2005 Domaine Michel Caillot
Bourgogne “Les Herbeux”
2006 Hartford Court “Four
Heart” Chardonnay - wood prevails
2006 Joseph Drouhin
Chorey-Les-Beaunne - now maybe Big Bob will join me for dinner at
the club since they are pouring his wine.
2007 Byron Pinot Noir
2005 Silverado Merlot
- spicy and woody, it takes time to find the fruit
2003 Rust en Vrede Estate
- I love Stellenbosch but prefer the faithful Hound to this one.
2006 Stags Leap Wine Cellars “Artimis”
- the gem of the night, well crafted.
Hey, no grape of the year, what’s with that?
The club is growing in wine events and in their wine list.
It is nice to see new regions and a broader selection. Hey guys, I am available
for consult…. I can see it now, the club’s wine list being turned over to Wino
Bob. I accept the challenge. C'mon, Michael, if it wasn’t for my Bacchus
escapades you wouldn’t have that fat 401K. That’s my hard-earned cash.
January 9, 2010
I grabbed a glass of wine the other day with Bob. No,
not Big Bob, the other Bob. As this is the year of the blend, I picked a
2002 Origin Napa Valley Heritage Sites Red.
Well-played, Mr. Holmes, a somberly complex Bordeaux blend. This
merlot-heavy blend offers dark cherry, black currant and raspberries on the
first heady whiff. The more you swirl, the more that comes out, like eucalyptus
and herbs. The finish is soft tannins that give this one some more time to
bottle age. I really am liking the blends and it was a brilliant move on the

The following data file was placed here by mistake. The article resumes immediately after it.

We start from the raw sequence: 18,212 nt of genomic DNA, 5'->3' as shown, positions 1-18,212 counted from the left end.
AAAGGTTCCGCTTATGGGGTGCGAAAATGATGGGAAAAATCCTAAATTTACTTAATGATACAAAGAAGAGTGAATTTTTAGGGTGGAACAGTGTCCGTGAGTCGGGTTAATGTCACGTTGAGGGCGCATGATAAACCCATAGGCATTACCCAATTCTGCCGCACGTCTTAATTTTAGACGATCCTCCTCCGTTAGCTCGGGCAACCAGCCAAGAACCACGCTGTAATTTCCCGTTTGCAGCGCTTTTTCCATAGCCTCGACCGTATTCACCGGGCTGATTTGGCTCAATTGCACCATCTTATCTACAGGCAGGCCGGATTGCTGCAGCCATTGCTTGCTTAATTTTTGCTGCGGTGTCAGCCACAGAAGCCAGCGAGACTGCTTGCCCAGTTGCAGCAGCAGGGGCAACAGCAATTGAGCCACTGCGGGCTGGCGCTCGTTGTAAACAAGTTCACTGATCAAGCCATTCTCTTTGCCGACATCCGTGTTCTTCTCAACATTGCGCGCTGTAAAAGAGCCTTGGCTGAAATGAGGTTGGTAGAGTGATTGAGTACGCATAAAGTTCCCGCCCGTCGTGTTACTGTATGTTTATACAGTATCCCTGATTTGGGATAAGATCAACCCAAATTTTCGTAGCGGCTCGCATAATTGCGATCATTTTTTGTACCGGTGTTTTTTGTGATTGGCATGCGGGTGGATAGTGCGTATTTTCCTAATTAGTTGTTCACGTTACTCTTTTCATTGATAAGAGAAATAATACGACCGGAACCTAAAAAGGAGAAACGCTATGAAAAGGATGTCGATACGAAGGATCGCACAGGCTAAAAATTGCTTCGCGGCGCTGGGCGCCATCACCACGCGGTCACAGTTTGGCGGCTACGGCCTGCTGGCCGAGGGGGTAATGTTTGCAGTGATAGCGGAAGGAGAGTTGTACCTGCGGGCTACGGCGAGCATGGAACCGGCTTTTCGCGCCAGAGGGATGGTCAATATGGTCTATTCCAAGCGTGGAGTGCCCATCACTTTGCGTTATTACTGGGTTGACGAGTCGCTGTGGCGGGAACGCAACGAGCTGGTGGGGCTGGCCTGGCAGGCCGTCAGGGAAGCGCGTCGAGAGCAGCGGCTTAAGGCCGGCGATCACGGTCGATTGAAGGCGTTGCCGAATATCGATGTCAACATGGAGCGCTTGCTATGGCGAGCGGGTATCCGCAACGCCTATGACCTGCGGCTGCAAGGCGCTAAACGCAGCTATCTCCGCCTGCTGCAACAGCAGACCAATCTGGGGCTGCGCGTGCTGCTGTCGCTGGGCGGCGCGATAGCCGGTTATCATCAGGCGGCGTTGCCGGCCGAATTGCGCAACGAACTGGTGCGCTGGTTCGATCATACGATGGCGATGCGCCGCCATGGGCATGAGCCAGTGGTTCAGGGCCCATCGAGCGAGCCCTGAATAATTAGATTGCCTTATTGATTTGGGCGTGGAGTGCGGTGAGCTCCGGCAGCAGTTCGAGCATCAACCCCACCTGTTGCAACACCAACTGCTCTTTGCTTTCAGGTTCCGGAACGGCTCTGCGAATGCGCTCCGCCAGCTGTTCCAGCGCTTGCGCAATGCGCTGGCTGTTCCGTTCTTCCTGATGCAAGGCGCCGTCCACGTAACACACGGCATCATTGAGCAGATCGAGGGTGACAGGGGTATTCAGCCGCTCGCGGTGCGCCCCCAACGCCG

part of WinoStuff to name it this year’s grape of the year. For the record, the
winery does not belong to the Meritage association so it’s simply classified as
a "Bordeaux style blend". That is all right by me. The price came in at
$31.00, which is a bit more than I usually spend but hell, I’m worth it.
January 8, 2010
My 'entry number 9' problem was far different than Elliot
Spitzer’s 'client number 9' troubles but it still might put me in a heap of
trouble. Not salacious, sorry, I don’t have hooker money. My number 9 was a
hot, bold, seductive Aussie. Unfortunately, it was an outlier in a California
syrah tasting. OK, so during the Southern Rhone Chateauneuf du Pape tasting, I
select the California Rhone wine and in the California syrah tasting I pick the
Australian shiraz. This might be grounds for me turning in my gold plated
taste-vin to the society.
It turned out to be a fun night as we had a “professional
taster” at the table. I could tell by the way she concentrated on the bouquet
of each wine before tasting. Hell, I finished off all five of my first flight
wines before she tasted her first. Her note sheet was voluminous but the real
key was that she spit out the samples. Unlike the lush I am, knowing these
California syrahs offered from 13.9-16.3% alcohol, I was in it for the buzz.
Turns out we had a wine consultant/educator in our midst. Unfortunately, my
inane drunken comments had her looking for a different table mid tasting. She
tried to scoop up all ten glasses, the cheese plate and a water pitcher and
relocate, but the place was full.
Fully cocked, I forgot to take the final sheet but here is
what I do recall, to the best of my memory, so help me God.
Denner Vineyards 2006 Paso Robles
Neyers Old Lakeville Road 2007 Sonoma Coast
Ringer - it was a Northern Rhone but I didn’t
get the sheet
Copain “Tous Ensemble” 2007 Mendocino County -
my favorite of the flight
Ridge Lytton West 2005 Sonoma County - woody,
Pride 2007 Napa County - well balanced and
La Sirena 2005 Napa Valley - The first
glass was corked, second pour had little nose and received zero votes -
unanimous. Surprising as this wine is overseen by Heidi Barrett, the first